Micro Needling

What is Micro Needling?

The allure of dermarolling never really caught on here at Truth in Aging, despite having a loyal fan base. The procedure involves using a small roller with fine micro needles over the skin. This then causes micro punctures which lead to a puffy swollen face. It isn’t pretty but it is supposed to help with acne scarring and general skin damage. Once pricked, new collagen is rushed to the damaged areas  and creams/serums that are applied to the area are able to be more easily absorbed which is meant to help you get a better skin tone. Many consider it an alternative to expensive laser treatments or harsh peels, officials in China are considering it something of a nuisance.

The Dangers of Micro Needling

According to Hong Kong’s consumer council, there have been 43 complaints of bad reactions to micro needling procedures at salons across the city. Salon workers often skip the sterilizing process in between sessions and continue using rollers which can become bloodied after one session. This can expose clients to risks such as HIV and hepatitis. Publicity and community relations officer Philip Leung Kwong-hon told the South China Morning Post: "It is unwise to risk your life for a prettier appearance."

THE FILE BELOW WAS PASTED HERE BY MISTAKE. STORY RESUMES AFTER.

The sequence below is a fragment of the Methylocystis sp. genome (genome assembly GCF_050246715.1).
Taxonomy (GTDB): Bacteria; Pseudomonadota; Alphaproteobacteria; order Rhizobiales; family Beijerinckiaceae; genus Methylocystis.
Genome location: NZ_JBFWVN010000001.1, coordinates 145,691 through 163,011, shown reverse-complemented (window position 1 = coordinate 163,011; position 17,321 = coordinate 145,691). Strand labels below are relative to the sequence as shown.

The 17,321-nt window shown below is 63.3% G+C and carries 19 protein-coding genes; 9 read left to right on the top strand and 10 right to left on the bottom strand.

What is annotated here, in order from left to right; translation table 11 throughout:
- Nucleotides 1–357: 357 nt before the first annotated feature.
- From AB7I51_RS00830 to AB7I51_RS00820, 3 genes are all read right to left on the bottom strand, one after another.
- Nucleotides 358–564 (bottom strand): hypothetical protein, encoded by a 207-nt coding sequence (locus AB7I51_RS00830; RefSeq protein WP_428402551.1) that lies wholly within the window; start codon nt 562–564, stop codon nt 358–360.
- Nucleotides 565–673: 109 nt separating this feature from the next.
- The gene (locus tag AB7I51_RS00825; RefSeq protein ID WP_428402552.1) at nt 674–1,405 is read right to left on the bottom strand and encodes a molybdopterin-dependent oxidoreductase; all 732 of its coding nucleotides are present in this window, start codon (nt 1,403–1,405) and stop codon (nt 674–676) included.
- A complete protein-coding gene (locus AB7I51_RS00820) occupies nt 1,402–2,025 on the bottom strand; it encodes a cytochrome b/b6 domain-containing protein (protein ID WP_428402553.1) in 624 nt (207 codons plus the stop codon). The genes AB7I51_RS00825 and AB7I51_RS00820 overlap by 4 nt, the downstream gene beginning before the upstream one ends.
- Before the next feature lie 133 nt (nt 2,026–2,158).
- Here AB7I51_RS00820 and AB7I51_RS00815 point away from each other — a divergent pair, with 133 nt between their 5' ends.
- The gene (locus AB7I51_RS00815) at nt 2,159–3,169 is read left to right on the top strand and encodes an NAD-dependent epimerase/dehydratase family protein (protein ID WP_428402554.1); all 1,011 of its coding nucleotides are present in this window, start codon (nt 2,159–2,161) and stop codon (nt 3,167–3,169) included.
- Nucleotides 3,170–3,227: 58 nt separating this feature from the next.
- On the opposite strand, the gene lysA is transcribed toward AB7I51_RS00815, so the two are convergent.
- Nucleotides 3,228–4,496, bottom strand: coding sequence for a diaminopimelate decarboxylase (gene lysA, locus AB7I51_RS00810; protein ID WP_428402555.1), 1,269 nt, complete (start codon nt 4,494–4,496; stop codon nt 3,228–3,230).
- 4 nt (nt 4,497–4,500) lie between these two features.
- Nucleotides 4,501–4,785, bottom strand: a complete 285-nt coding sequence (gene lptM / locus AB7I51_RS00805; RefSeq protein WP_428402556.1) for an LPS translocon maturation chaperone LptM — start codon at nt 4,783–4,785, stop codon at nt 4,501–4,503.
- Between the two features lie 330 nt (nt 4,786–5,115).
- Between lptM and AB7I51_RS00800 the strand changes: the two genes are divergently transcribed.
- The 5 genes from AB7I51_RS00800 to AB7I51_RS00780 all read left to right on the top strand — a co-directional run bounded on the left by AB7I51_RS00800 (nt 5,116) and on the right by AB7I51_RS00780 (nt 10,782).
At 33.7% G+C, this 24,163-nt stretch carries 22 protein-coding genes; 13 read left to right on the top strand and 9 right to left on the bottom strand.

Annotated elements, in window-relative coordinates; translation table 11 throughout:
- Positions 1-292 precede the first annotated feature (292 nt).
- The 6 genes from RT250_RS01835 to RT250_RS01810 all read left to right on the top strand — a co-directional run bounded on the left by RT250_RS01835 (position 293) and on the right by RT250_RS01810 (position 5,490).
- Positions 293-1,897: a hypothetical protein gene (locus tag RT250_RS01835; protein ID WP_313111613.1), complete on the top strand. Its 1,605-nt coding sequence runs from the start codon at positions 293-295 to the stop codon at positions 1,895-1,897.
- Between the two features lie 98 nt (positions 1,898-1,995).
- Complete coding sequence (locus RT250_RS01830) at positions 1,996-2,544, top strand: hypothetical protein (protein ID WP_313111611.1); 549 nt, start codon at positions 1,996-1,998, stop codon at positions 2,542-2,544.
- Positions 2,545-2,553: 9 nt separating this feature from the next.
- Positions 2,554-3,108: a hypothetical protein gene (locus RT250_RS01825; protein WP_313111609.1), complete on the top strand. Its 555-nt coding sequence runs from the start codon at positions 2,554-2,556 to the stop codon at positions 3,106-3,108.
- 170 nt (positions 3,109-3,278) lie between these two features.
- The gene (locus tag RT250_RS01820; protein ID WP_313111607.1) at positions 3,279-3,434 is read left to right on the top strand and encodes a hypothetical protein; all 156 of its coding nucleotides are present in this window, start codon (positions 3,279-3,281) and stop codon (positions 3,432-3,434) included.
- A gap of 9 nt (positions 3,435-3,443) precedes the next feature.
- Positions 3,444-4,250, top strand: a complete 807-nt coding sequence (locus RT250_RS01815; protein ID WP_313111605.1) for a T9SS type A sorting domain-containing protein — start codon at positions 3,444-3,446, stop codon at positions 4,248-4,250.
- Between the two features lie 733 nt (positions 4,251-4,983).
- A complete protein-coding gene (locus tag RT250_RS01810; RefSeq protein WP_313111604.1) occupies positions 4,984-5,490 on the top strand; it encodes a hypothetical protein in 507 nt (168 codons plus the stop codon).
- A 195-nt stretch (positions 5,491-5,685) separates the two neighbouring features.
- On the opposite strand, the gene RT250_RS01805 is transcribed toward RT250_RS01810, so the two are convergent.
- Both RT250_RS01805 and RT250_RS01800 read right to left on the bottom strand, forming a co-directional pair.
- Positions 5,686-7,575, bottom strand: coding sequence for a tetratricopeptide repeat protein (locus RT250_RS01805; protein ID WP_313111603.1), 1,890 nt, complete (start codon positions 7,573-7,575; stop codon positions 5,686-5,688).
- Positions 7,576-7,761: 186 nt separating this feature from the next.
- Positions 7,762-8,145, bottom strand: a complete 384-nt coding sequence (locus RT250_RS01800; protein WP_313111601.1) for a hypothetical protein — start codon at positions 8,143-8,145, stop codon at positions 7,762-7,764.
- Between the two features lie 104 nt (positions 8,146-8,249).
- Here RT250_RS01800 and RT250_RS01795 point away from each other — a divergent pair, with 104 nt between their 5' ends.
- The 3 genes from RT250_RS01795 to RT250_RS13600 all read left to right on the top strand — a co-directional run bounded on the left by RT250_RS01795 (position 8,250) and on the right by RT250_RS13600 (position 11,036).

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Micro Needling at Home

Despite this, demand for micro rolling has continued to take off. After being featured on The Rachel Ray show, the media has continued to run with the roller. Thanks to growing demand, more retailers are selling it and dermarollers are now pretty affordable. You can buy a roller for around $40 or a set for $200 and do the procedure yourself. Unfortunately, it is a bit more risky. Pressing too hard could cause added trauma to your face and if you buy a needle size too long results will be extra painful and bloody. Then there’s the healing, people have reported their pores being larger and white heads appearing after use which go away in time. But for some, these small issues are canceled out by the reported benefits of these rollers.

Our Take on Micro Needling

You may want to consider seeing a professional before trying out a roller yourself, and if doing do, make sure they sterilize the needles or use a new batch before. Expect one session to cost anywhere from $300-$500 and take about 30 minutes, more than one session may be needed to achieve the desired effects you are looking for.

See also:
Micro-Needling - What Is It?
Dermaroll - Not a Treatment for the Faint-Hearted
Stem Cell Dermarolling Facial

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